“Going into an election, do you think the president of the United States wants gas prices to go higher? Is there anybody here that thinks that makes a lot of sense?” Obama asked. “I want gas pries lower because they hurt families.”
Obama said higher gas prices – which reached an average of $3.76 per gallon Tuesday – threaten to slow down the economic recovery and hurt consumers.
"It’s not good for the economy," he said. "When gas prices go up, consumer spending oftentimes pulls back and we’re in the midst of a recovery that’s starting to build up steam and we don’t want to reverse it."
And he reiterated his call for an “all-of-the-above” energy plan that focuses on expanding domestic oil-and-gas production, improving vehicle fuel efficiency and increasing investments in renewable energy. At the same time, Obama acknowledged that there are no "silver bullets" for fixing rising gas prices.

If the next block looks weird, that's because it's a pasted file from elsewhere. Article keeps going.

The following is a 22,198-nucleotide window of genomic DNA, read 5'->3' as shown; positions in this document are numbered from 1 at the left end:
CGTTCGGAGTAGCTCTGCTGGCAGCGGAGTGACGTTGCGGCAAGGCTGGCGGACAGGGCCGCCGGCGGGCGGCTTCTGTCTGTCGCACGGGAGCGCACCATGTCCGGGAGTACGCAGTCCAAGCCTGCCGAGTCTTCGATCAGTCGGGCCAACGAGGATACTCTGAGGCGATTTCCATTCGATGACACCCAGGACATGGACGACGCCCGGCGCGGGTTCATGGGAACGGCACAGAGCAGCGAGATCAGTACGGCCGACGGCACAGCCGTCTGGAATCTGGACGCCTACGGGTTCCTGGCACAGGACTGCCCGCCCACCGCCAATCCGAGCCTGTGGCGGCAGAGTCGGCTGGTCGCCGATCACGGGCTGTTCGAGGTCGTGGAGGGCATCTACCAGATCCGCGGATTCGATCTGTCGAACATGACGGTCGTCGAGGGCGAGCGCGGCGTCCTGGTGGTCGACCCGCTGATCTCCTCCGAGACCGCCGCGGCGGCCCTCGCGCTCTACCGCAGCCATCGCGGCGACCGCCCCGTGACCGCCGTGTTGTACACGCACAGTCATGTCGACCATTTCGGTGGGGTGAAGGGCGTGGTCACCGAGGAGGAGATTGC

The president said he has asked Attorney General Eric HolderEric H. HolderUber donates M to supporting minorities in tech Overnight Tech: Senate moving to kill FCC's internet privacy rules | Bill Gates pushes for foreign aid | Verizon, AT&T pull Google ads | Q&A with IBM's VP for cyber threat intel Uber leadership sticking by CEO MORE to “reconstitute” a task force charged with examining the role of speculation in higher prices at the pump. Obama first formed the task force last year.
The move comes a day after dozens of House and Senate Democrats pressed federal regulators to implement limits on speculative trading in energy futures markets that they say are responsible for the spike in gas prices.
Federal policymakers have few options to lower gas prices in the short-term, according to experts. Even a dramatic expansion of domestic oil-and-gas drilling will have a small impact on prices, they say.